Zynga Gets a Home of Its Own

It’s a proud and a sad day for Facebook, as their little boy Zynga sets out on an adventure all his own. Armed with a degree in gamification, Zynga is taking on the world from his new digs, Zynga.com. But don’t think that means he’s leaving home for good. Oh no. Like most young adults, he’s keeping his old room back home just in case.

Here’s Mark Pincus to tell you more about their new “Platform for Play.”

Zynga.com is designed to make it easier for you to play with friends. We’re excited to offer new features like the live Social Stream which will enable you to play in real time with your friends and find new ones. Player profiles will let you check your friends’ helpfulness score to see who’s most likely to help you back. And you’ll be able to chat and play live with your friends and a community of players interested in the same games as you.

eBay Pushes Sellers to New Heights of Customer Service

When you think of eBay, you probably don’t think about stellar customer service, but the online (don’t call it) auction site, wants to change that. They may have begun life as the world’s biggest garage sale, but they have their mind set on becoming the world’s biggest river.

To get there, eBay is instituting some changes that all revolve around quality listings and better customer service.

Of benefit to all is the addition of up to 12 free photos for all listings. Previously, you had to pay to add more than one photo which discouraged many sellers from showing all angle views. Views that are especially needed to assess the condition of used items.

Do Consumers Have An Advertising Breaking Point?

This week we got the news that both Twitter and Facebook will be offering similar advertising approaches to their mobile offerings. Marketers love the idea but are we approaching a kind of breaking point where consumers might start to react negatively to the sheer volume of ads?

A recent report by Upstream and YouGov gives us a lot of data which they were nice enough to put into a neat infographic. It doesn’t paint the prettiest of pictures for advertisers especially in the mobile space.

Pictures are good for Fridays so enjoy.

Google’s Very Public List of Privacy Management Options and Tools

There is a lot of talk about Google and privacy. The new privacy policy which has taken some 60 different policies and put them into one policy that addresses privacy across Google’s ever expanding universe of products and service. In this attempt to simplify things Google has created the usual turmoil that accompanies any discussion of online privacy.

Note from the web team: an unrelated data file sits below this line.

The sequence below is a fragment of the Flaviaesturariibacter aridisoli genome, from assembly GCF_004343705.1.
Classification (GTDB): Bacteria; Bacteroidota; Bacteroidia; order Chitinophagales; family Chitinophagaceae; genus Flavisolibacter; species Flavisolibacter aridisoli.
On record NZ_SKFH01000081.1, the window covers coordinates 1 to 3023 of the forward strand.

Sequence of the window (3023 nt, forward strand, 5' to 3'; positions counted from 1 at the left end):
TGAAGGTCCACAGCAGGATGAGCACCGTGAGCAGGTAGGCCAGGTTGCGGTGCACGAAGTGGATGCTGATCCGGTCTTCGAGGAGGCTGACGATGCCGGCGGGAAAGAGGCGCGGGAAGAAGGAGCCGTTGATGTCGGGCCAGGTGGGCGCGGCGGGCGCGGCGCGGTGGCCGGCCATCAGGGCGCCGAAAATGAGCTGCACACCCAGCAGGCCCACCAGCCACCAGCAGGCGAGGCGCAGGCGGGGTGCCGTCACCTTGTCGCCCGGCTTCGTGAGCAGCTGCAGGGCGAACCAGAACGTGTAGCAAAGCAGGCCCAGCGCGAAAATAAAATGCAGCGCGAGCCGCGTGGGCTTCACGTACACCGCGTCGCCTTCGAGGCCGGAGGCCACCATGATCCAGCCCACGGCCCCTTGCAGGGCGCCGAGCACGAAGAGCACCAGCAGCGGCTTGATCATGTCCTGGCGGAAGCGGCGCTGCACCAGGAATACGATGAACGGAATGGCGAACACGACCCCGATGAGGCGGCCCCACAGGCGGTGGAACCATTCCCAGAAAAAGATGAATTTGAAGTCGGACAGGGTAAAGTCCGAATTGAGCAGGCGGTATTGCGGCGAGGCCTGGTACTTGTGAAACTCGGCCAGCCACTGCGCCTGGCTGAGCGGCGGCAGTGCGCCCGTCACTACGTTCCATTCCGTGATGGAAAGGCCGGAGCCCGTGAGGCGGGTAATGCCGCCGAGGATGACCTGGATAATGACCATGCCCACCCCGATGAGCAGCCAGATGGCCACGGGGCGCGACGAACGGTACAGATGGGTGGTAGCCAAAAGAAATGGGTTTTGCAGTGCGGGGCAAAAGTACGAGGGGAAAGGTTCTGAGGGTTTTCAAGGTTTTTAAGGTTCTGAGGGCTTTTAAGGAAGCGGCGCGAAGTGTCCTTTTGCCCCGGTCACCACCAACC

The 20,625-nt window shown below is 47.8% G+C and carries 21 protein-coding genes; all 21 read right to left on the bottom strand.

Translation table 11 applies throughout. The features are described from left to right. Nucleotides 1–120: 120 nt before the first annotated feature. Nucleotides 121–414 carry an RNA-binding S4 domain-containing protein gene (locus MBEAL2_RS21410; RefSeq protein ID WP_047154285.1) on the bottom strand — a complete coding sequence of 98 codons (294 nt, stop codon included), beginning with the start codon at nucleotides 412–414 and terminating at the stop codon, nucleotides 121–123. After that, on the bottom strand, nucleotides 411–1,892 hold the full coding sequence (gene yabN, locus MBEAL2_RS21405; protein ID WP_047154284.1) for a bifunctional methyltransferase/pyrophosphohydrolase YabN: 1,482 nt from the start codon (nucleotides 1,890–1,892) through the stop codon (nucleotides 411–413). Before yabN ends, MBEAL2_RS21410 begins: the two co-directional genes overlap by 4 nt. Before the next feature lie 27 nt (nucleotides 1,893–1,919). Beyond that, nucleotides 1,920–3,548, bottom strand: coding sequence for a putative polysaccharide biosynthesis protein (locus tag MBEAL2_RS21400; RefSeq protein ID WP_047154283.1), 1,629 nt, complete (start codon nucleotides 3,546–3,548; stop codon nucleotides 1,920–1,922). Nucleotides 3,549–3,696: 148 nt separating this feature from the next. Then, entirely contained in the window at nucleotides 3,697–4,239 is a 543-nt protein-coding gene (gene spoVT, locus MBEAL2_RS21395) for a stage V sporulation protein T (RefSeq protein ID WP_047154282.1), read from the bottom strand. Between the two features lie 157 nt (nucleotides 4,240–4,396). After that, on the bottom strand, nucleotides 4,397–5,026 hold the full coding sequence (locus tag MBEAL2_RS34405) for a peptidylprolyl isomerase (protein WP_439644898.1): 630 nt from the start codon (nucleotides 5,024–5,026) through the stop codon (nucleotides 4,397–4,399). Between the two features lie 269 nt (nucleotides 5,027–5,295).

To their credit they have also created a fair amount of material about this matter that is available to everyone who wants to examine it. In their announcement of making their “universal” privacy policy live yesterday there were a few links to places to manage privacy to some degree or another. That list led to more so here is gathering of these links for you to consider.

Google’s new privacy policy and older versions
Google advertising privacy FAQ
Google’s privacy principles
Turn off Google search history
Clear YouTube search history
Set ad preferences
Move data in and out of Google through their Data Liberation site
To search incognito in the Chrome browser
A comprehensive list of Google privacy tools
Videos about privacy
Overall privacy FAQ

Twitter’s Promoted Tweets Get Mobile

Let’s play “find the promoted Tweet in this picture.”

Congratulations! You win!

Very soon these sneaky little ads will be slipping into your iPhone and Android Twitter streams. If you happen to follow the brand who bought the ad, the Tweet may rise up to the top of your stream, because Twitter wants to “ensure that people see important Tweets from the brands they care about.”

As a matter of fact, the entire Twitter blog post announcement makes it sound like pushing promoted Tweets to mobile apps is in your best interest. If that “you” means you the marketer, well yes. If that “you” is you the Twitter user, not so much.

The Majority of People Go Mobile In Bed

I have a confession to make. I often start my day by reading my email on my iPad before getting out of bed. It gives me a chance to skim for important messages, clean out the garbage before it hits my PC and read the news before my brain gets too cluttered.

Those people who specialize in making your day more Zen would probably have a fit over the concept, but it’s working for me.

Mobile in bed is also working for 67% of the people who responded to a new study by InMobi. As for the 19% of people using mobile in the bathroom. . . we won’t discuss that.

Level of Business to Customer Interaction on Facebook Not What You Think?

We are constantly fed a steady diet of stories of the success of businesses on Facebook. The talk is always of how interacting with customers has garnered benefits that range from the general “warm fuzzy” feeling about the brand to the ultimate goal for most which is revenue created by that interaction.

I often wonder just how representative of the total environment those kinds of stories are. I suspect that it is lower than we even know becasue, let’s face it, the same set of “success stories” in the space are paraded around all the time including Dell, Zappos etc etc. If it was more pervasive there would be more “poster children” for the movement wouldn’t there?

Well, a study by A.T. Kearney as reported by eMarketer shows that this may be a real problem. Here’s the chart for you to consider.